William A. Ambrose
STARR Research Activities in 2020
In 2020, the STARR program embarked on a major research initiative on the Pennsylvanian in the Eastern Shelf of the Permian Basin. This project addresses the complex relationships that exist among Pennsylvanian stratigraphy, depositional systems, and tectonics, and their controls on sediment-delivery systems and reservoirs in this mature and prolific region in the U.S. southern Midcontinent. Results of STARR’s Eastern Shelf research will lead to a better understanding of hydrocarbon reservoir distribution on both local and regional scales, providing an improved exploration framework for oil and gas operators in the Permian Basin, currently the most productive basin in the United States.
STARR is currently focusing its efforts on (1) mixed carbonates and clastics in the Strawn Group, (2) slope and shelf-edge reservoirs in the Cisco Group, and (3) incised-valley-fill deposits in the Tannehill Sand. All of these stratigraphic units contain incompletely explored exploration fairways that are being mapped by STARR researchers. Later in 2020, STARR will conduct a core workshop that showcases the Strawn, Cisco, and Tannehill, with additional examples from other important units such as the Caddo Formation and Canyon Group. This core workshop will provide an opportunity for participants for a hands-on examination of major reservoir rock types in the Eastern Shelf of the Permian Basin.
The Evolution of Salt Tectonics in the Pyrenees
Michael Hudec has recently finished a manuscript detailing his research on the geology of the southern Pyrenees in Spain—specifically, the role of salt tectonics in the evolution of the mountain range. It has long been recognized that salt served as the major detachment during collision between Iberia and France. It has also been recognized that many salt diapirs were caught up in this collision. However, no one has ever looked at how the distribution of salt basins and diapirs influenced the deformation. Hudec argues that salt depositional configuration and preexisting salt structures both played key roles in the evolution of the Pyrenees during both extensional and contractional tectonic events. His work has implications for the behavior of salt in other mountain belts and in deep-water fold-and-thrust belts around the world.
Studying the Northwest Shelf of Australia
The Northwest Shelf of Australia hosts a barrier reef system comparable to the modern-day Great Barrier Reef. This ancient system was deposited 10–20 million years ago. With high-quality geophysical data, we're able to map out individual reef complexes, dramatic canyons, and stunning atolls. Studying environments like this gives us a better idea of how carbonates such as limestones develop over time, how changes in climate and sea level affect their longevity, and what roles ocean circulation and tectonic plate movement play in their growth and demise.
The Nanoscience of Shale Gas and Tight Oil Reservoirs
Geoscience is a branch of science dealing with the physical and chemical constitution of the Earth and its atmosphere. Nanoscience is the study of structures and materials on the scale of nanometers. To give you an idea of how small a nanometer (nm) is, a string of hair has a diameter of about 75,000 nm, and the red blood cells in our body are about 7,000 nm in diameter. Structures at the nanometer scale take on fascinating properties that we can normally ignore at large scales.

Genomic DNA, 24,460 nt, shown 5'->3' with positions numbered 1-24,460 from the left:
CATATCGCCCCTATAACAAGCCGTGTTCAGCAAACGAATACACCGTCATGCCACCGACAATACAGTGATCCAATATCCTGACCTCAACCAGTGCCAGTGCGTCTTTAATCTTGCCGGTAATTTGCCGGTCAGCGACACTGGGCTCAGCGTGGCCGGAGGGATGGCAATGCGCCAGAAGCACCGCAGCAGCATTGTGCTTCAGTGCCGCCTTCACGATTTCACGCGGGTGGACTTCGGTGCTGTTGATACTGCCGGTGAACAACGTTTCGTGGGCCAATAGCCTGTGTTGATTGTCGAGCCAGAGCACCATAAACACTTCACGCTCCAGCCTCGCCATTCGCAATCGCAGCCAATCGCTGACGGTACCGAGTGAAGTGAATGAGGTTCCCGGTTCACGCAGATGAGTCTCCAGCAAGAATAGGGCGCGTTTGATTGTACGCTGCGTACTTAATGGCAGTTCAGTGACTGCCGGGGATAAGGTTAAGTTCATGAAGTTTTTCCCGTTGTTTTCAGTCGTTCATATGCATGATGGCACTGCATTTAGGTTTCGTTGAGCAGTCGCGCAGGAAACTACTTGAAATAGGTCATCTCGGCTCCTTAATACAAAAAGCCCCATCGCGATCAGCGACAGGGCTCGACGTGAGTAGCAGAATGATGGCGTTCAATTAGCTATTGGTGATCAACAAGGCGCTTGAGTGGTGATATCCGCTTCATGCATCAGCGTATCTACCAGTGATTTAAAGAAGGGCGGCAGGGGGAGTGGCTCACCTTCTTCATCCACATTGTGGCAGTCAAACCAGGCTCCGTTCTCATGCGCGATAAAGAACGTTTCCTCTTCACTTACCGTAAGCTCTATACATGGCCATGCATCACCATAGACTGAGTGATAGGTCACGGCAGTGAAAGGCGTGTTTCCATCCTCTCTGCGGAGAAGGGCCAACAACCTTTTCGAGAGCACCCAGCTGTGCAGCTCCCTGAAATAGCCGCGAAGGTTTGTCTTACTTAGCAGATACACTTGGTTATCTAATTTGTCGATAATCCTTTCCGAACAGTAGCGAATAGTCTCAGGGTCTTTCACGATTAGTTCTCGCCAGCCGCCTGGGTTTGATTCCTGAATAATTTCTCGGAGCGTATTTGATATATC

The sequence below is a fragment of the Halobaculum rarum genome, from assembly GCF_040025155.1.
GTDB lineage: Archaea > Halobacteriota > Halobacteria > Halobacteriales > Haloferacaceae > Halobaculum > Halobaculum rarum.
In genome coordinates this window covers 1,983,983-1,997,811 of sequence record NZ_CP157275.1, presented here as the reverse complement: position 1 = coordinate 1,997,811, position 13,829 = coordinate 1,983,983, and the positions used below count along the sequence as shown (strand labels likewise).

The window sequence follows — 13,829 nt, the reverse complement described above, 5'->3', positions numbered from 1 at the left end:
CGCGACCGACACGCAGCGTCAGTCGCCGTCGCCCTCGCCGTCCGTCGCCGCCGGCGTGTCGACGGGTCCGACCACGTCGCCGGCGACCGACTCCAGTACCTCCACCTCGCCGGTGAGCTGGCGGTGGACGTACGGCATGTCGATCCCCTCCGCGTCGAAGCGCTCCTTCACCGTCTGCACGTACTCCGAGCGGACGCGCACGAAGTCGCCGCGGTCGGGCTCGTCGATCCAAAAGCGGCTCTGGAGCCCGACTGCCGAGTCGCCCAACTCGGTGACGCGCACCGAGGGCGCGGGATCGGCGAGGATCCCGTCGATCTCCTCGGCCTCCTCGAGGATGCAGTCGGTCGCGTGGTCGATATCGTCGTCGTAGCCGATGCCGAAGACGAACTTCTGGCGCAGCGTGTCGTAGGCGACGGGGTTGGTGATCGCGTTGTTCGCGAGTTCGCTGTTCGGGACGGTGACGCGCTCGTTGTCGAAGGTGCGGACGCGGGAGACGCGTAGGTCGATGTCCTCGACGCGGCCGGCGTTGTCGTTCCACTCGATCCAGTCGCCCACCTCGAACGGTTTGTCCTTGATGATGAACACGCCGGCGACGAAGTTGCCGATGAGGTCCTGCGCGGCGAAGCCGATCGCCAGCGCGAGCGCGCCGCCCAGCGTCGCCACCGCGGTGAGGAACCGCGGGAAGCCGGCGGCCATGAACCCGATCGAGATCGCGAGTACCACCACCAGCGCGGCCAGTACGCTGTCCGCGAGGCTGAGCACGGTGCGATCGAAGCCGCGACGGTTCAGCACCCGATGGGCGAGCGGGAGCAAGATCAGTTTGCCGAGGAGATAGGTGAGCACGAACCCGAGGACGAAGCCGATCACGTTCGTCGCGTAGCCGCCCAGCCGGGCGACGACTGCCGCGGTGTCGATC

One intriguing nanostructure of geological systems are the nanoscale pores, or “nanopores,” in shale gas and tight oil underground reservoirs. These deep geological formations host enormous amounts of oil and gas generated over geological time—on a scale of millions of years. There are many interconnected nanopores in shale gas and tight oil reservoirs. Both natural gas and oil can be produced from these tight reservoirs thanks to the horizontal drilling and multistage hydraulic fracturing technology.
The Darcy equation is a well-accepted equation used to related pressure gradient and flux in porous media. The oil industry has used the Darcy equation over the past few decades with success in conventional oil and gas reservoirs, in which the pores are tens to hundreds of micrometers in diameter—several orders of magnitude larger than the pores in shale and tight oil reservoirs. The small size of the nanopores in shale and tight oil systems makes the Darcy equation inaccurate for modeling gas and liquid flow in such tight systems.
Farzam Javadpour’s research focuses on the transport of water, gas, and oil into shale and tight oil reservoirs, and has applications in hydraulic fracturing design. Gas flow models and oil flow models are needed to assess gas and oil in place and production deliverability and further production optimization in these reservoirs. This research can be used to optimize fracture-to-fracture spacing and well-to-well spacing, which reduces the cost-per-barrel and makes developing these strata more economically and environmentally feasible.